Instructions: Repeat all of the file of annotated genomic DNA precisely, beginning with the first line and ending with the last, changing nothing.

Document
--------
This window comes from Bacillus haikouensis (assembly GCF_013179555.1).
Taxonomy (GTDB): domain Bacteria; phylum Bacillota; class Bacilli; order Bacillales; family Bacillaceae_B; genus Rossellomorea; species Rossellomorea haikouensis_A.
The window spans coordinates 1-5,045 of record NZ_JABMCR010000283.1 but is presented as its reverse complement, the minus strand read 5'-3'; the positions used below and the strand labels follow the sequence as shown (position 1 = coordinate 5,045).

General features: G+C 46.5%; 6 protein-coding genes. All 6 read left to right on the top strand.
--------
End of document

This window comes from Bacillus haikouensis (assembly GCF_013179555.1).
Taxonomy (GTDB): domain Bacteria; phylum Bacillota; class Bacilli; order Bacillales; family Bacillaceae_B; genus Rossellomorea; species Rossellomorea haikouensis_A.
The window spans coordinates 1-5,045 of record NZ_JABMCR010000283.1 but is presented as its reverse complement, the minus strand read 5'-3'; the positions used below and the strand labels follow the sequence as shown (position 1 = coordinate 5,045).

General features: G+C 46.5%; 6 protein-coding genes. All 6 read left to right on the top strand.